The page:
Spider-Man: Far From Home
Spider-Man: Far From Home improves on the downfalls of Homecoming with more action and adventure, but struggles balancing its characters with a lifeless story that borrows from other MCU films. Tom Holland is ultimately a likable, yet air-headed Spider-Man that has no plans of maturing.
Spider-Man: Far From Home marks the official end of the Infinity Saga, concluding an epic chapter of the MCU by capping off any unanswered questions from Endgame, while looking into the future of the next Phase of Marvel movies.
As an MCU entry, Far From Home is one of the worst cinematic outings yet, falling somewhere near Iron Man 3 and Spider-Man: Homecoming. As a Spidey film, Far From Home sits right above Homecoming and Spider-Man 3 as one of the weakest efforts from Sony.
On the plus side, Far From Home learns a great deal from Homecoming‘s shortcomings, with director Jon Watts at the very least adding a little bit of fun and excitement to the film, with more action and globe-trotting adventure that makes the film feel fresh and different from its predecessor.
Unfortunately, Watts hasn’t learned a thing from Homecoming in regards to how to shoot an action sequence. Homecoming felt grounded and like a rebirth, which made sense, yet still failed to capture the web-slinging tactics of our friendly neighborhood Spider-Man. Far From Home has more action, but continues to rely on shoddy special effects and no real use of fluid camera movement or placement.
There is one sequence towards the end that finally feels like a true Spider-Man sequence and I won’t spoil it, but I will say that it feels long overdue.
The rest of Far From Home is a bipolar assortment of occasionally great, but mostly just okay moments. Tom Holland is a great Peter Parker/Spider-Man in the sense that he’s childish and funny, yet willing to step up. The problem that his character faces is that he was introduced as a secondary character and since then has mostly been a complete joke.
This version of Peter Parker is occasionally smart, but also majorly stupid. Yes, he’s a high schooler, but his general decision-making skills are more equivalent to an elementary student and not someone that is able (or almost able?) to drive a motor vehicle. He made some foolish mistakes in Homecoming and he learned absolutely nothing from them, thus continuing the trend by making even larger moronic decisions in Far From Home.
Marvel is pushing hard for Spider-Man to be one of the next stable MCU draws, yet they continue to undermine everything that he does and it’s starting to show.
One thing that Homecoming did really well was establish Spider-Man’s supporting characters, like Ned, Happy, Aunt May and fellow classmates. Too bad Far From Home mostly screws them up. Ned is now just a gag character that pops up frequently to drop a joke or two, while Aunt May gives one or two lines of encouragement, which isn’t too different than from previous iterations, but a major step back from her charming embrace in Homecoming.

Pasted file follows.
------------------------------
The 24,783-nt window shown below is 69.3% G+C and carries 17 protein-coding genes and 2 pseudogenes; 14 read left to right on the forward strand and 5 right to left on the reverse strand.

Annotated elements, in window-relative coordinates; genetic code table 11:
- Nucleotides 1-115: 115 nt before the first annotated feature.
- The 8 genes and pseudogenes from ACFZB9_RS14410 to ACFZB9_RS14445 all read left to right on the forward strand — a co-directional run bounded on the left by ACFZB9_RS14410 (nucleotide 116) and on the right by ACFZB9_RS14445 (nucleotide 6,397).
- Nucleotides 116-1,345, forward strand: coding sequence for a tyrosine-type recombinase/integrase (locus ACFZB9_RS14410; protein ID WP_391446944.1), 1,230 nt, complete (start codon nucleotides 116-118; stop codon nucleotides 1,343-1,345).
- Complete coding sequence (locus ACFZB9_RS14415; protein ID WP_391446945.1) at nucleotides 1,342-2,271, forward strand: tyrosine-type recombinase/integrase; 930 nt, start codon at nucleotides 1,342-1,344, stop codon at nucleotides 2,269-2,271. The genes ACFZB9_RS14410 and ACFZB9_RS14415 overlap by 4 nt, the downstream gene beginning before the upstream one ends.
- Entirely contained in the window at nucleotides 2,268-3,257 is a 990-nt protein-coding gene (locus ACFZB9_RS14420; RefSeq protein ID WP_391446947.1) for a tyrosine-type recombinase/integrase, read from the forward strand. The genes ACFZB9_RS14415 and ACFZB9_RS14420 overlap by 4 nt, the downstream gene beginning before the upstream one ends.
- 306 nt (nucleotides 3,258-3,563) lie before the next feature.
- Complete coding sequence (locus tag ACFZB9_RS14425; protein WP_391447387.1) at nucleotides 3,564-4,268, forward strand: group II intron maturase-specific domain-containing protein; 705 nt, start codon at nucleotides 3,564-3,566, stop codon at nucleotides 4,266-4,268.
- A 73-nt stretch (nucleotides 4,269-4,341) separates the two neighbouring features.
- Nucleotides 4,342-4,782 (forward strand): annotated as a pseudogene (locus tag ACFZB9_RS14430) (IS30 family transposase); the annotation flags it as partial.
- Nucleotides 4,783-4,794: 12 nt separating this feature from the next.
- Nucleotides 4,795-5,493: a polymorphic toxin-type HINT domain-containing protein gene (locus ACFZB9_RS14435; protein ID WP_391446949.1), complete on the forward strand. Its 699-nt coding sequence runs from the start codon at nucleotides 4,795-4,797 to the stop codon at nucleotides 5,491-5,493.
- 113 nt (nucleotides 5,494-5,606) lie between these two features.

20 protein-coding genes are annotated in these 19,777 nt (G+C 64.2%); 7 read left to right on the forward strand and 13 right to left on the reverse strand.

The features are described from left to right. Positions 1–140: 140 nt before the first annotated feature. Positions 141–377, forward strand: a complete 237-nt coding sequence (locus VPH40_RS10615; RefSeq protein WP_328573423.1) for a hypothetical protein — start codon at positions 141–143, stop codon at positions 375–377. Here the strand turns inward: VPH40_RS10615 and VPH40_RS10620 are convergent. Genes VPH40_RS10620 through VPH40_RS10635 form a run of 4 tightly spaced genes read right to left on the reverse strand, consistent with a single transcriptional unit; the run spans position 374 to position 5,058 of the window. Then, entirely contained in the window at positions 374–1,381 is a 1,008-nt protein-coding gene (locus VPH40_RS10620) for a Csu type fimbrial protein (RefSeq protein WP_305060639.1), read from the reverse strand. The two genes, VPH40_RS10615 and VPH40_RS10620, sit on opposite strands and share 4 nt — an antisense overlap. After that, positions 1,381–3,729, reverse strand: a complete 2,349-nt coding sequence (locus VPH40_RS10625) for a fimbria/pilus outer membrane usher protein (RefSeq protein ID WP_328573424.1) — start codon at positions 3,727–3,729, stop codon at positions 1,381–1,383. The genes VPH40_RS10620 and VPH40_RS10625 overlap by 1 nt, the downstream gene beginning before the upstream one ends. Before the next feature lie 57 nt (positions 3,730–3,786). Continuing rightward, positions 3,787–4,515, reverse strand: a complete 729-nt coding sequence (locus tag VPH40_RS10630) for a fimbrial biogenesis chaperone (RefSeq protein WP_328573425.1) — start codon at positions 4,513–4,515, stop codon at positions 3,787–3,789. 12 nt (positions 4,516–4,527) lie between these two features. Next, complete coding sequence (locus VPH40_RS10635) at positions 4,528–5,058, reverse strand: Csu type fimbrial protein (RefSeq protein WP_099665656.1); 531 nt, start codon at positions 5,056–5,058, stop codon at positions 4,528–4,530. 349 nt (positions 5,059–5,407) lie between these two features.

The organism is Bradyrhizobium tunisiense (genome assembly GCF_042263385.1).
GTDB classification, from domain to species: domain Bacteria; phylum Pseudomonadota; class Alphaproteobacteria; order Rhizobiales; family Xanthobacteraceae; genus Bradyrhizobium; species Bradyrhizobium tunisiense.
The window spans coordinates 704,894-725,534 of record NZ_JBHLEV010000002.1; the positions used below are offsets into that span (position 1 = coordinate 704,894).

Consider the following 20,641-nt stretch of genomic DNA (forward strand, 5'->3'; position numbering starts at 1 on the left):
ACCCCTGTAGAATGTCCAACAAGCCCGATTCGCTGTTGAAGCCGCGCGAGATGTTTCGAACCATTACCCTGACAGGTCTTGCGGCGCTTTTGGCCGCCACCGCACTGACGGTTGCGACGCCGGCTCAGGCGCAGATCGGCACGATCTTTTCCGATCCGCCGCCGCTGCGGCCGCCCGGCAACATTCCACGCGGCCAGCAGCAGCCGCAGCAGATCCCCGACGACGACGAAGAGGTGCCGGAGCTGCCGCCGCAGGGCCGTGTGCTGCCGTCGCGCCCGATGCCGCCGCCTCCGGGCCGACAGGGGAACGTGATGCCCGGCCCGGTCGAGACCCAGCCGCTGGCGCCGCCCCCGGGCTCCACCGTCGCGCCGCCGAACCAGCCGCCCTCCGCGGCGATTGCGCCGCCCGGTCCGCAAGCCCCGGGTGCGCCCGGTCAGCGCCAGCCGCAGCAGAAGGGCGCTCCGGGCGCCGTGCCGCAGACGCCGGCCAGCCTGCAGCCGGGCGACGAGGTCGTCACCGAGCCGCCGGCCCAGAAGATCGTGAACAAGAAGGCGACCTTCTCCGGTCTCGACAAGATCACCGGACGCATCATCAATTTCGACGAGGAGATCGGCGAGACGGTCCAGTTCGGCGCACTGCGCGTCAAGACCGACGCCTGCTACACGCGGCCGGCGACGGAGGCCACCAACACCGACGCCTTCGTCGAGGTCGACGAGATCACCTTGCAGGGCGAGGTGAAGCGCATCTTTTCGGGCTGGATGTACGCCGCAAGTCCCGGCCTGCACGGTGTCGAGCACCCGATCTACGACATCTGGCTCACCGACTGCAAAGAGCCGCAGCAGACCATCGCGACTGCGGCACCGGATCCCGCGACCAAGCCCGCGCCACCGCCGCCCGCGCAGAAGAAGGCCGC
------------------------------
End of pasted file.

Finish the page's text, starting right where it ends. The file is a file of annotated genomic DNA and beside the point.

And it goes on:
Happy does step into the fatherly/uncle role and it works quite well. Jon Favreau has a likable approach to the character of Happy that has definitely matured over the years. There’s a (forced) scene between Happy and Peter that works on a bonding level, but not on the level that Marvel wants it to work on — yes that makes little sense, but I’m trying to avoid spoilers as much as possible.
Also on the plus side is the furthering of Peter’s relationship with MJ. I did not care for Zendaya‘s performance in Homecoming, but I found her performance in Far From Home to be more fitting. Her chemistry with Holland works in a weird kind of way and it made the film so much easier to watch during its slower moments.
Jake Gyllenhaal jumps into the Marvel universe with a great performance that is hindered on a poorly written character. There’s a lot of debate about Mysterio’s intentions and while I won’t tell you what they are, I will tell you that they’re predictable, boring and borrowed from another MCU film.
I like the character in other forms of media, but I was really disappointed by how Watts and his writers decided to handle him here. Gyllenhaal is not the problem — he’s just doing the best with what he’s given.
Spider-Man: Far From Home is the 5th film featuring Tom Holland as Spider-Man and yet there are still so many problems with how Marvel/Sony are handling this version of Spider-Man. I’m all for change and mixing things up, but not at the sacrifice of telling a good Spider-Man story. Far From Home struggles trying to close one chapter and start another, without losing focus on the characters at hand.
Jon Watts continues to prove that he’s a great actor’s director, getting truly magnetic moments out of his performers, but failing to construct an action sequence that doesn’t feel like a 15 year-old made it on YouTube. The costume design is minimal and far from ground-breaking, aside from the Iron Spider suit, while the overall look and feel of the film grounds itself in boring neutral colors, despite being shot on-location in some of the most beautiful places in the world.
Admittedly, my problems with Far From Home extend past the film onto the character’s handling itself, as well as Sony and Marvel’s inability to make something great that doesn’t completely rely on the likes of Iron Man or the rest of the MCU and that might make this review slightly unfair.
Yet last year’s Spider-Man: Into the Spider-Verse managed to steal the show and become the best version(s) of Spider-Man ever to appear on-screen.
Far From Home never had to beat that landmark, but it at minimum should have been able to be a better version of Homecoming and it’s not really even that. It gets points for improving in some areas, but then turns around and fails in others.
As far as I’m concerned, Spider-Man: Far From Home is yet another disappointing blockbuster that is absolutely killing the vibes of Summer 2019.